In the most excellent DevOps book, “Accelerate“, four metrics were identified as being most important in identifying high performing DevOps teams. We will look at what the metrics are, how to measure them, what a high performing team looks like, and how these numbers look in our demo project. We are also going to look at how we could manipulate the metrics, and investigate if these metrics are fool proof. For example, velocity is relatively easy to “game”, we only need to increase our story points every sprint… right?
All four of these metrics are based on production environments, where the value to our end users is delivered:
- Lead time for changes: Time from committing a change to deployment to production
- Deployment frequency: How often we deploy to production
- Mean time to restore (MTTR): How quickly we can restore production in an outage or degradation
- Change failure rate: after a production deployment, was it successful? Or did we need to deploy a fix/rollback?
Lead time for changes
“Lead time for changes”, is the time it takes from editing a line of code, to deploying it to production. There are no shortcuts, we follow our complete process, with all testing and checks needed to complete the deployment to production. This is all about speed: if you change a single line of code and commit the change, how long does it take before that change is deployed to production?
How do we measure this? We measure the total time from the commit/check in, and follow it until deployment to production. We have selected the commit as the starting point of the measurement, as it’s constant and doesn’t change. Development can be complicated, by removing the development time from this equation, we have a constant measurement of our automated process time.
What does a high performer look like? Elite performers have a process time of less than one day. High performers are measured in days (less than a week), and low performers are measured in months.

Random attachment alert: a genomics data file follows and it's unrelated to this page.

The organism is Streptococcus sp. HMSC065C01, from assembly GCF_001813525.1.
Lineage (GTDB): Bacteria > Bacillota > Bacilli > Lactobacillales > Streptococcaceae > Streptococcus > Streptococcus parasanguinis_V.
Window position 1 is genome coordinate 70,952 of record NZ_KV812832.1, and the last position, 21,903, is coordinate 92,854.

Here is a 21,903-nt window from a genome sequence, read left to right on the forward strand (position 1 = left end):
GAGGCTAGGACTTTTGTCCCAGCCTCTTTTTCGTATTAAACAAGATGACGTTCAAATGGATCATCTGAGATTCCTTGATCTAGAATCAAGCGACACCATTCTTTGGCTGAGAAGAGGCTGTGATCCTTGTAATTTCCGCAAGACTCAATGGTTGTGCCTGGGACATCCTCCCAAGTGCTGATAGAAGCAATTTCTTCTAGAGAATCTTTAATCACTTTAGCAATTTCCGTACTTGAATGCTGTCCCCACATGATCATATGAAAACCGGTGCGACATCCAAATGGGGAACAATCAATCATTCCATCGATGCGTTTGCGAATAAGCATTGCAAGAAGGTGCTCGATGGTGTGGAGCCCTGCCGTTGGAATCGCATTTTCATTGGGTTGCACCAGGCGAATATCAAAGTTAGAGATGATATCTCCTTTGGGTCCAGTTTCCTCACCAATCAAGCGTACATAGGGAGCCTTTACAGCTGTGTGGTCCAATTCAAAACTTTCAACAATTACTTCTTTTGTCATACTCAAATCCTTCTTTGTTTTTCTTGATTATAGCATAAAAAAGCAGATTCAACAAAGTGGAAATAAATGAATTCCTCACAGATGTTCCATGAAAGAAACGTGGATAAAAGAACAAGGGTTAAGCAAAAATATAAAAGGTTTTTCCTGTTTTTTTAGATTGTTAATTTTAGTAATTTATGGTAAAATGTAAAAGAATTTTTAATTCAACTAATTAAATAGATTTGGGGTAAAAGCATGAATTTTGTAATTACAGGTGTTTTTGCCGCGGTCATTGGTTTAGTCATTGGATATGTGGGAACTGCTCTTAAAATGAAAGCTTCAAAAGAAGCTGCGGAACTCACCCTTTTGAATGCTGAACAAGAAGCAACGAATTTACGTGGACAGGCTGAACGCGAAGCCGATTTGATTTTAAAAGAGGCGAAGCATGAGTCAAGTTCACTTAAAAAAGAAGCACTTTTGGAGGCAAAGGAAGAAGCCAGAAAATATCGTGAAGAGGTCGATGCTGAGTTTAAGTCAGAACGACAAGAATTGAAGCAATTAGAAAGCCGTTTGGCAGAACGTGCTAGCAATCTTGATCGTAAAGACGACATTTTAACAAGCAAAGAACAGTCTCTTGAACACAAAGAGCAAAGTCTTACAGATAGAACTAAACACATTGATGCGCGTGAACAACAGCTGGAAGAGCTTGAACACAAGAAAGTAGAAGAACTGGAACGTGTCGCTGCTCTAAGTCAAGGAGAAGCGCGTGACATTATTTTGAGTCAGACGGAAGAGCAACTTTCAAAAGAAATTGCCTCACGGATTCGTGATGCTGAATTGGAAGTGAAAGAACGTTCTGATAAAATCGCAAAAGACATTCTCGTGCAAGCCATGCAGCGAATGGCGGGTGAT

How could this be gamed? The most likely workaround is skipping steps, for example, having minimal, or no tests. However, this would decrease our confidence in the quality of our pipeline. This is a robust metric if there is a mature DevOps process in place. If the DevOps process is not robust, we are likely to deploy a lot of broken builds to production (see change rate failure below).
How are we doing? In SamLearnsAzure, it takes a total of 40-45 minutes. 7 minutes to run CI, and then roughly 11 minutes each for Dev, QA, Production. We are a high performer.
Mean time to restore (or MTTR)
“Mean time to restore” is the duration to restore an environment after failure. How resilient and quickly can your product recover when a service fails? Is there an automatic fail-over process setup to fail-over to another region? If your production database and website are deleted, how long does it take to restore them? What if the Azure region has an outage?
Some organizations use “chaos engineering” to continually test resiliency, by randomly deleting and re-configuring resources. The most well known example is “Chaos Monkey“, a product developed by Netflix. This runs in production, and helps the team finds potential situations that can cause service outages – in turn, helping to decrease MTTR. The confidence and scale required to run these in production requires very mature systems.
How do we measure this? There are a couple options to consider:
- We measure the worst case scenario, complete deletion of the production environment.
- We track individual service performance in a central location. Azure Monitor will help here. Some systems setup monitoring on resources until a degradation is detected and then use a custom system to track the degradation. When detected, a value will be stored in a database with the starting date/time. When the resource returns to an acceptable performance, an end date/time is added to the database – therefore giving us a start and end time for the degradation, and a restoration duration.
How could this be gamed? As we have an acceptable base line for what acceptable performance is, this one is difficult to game.
What does a high performer look like? An elite performer can restore service in less than one hour. A high performer can resolve the issue in less than a day. A low performer needs between a week and a month.
How are we doing? We are *just* an elite performer, as typically we can restore environments in less than an hour. We do have some weak points – for example, all of our resources are in one region, and we haven’t setup multiple region redundancy for cost reasons. If we had more resourses, (e.g. people, $$$, time), we could certainly reduce this by a relative percentage to reach a restoration time of minutes.
For example, let’s look at a deployment to create a new resource group and all of the items in it. We can measure this when we create a new PR environment, which today takes roughly 40-45 minutes, compared to a deployment to an existing environment of roughly 10-15 minutes. This extra time is related to the provisioning of new resources, and restoring the database.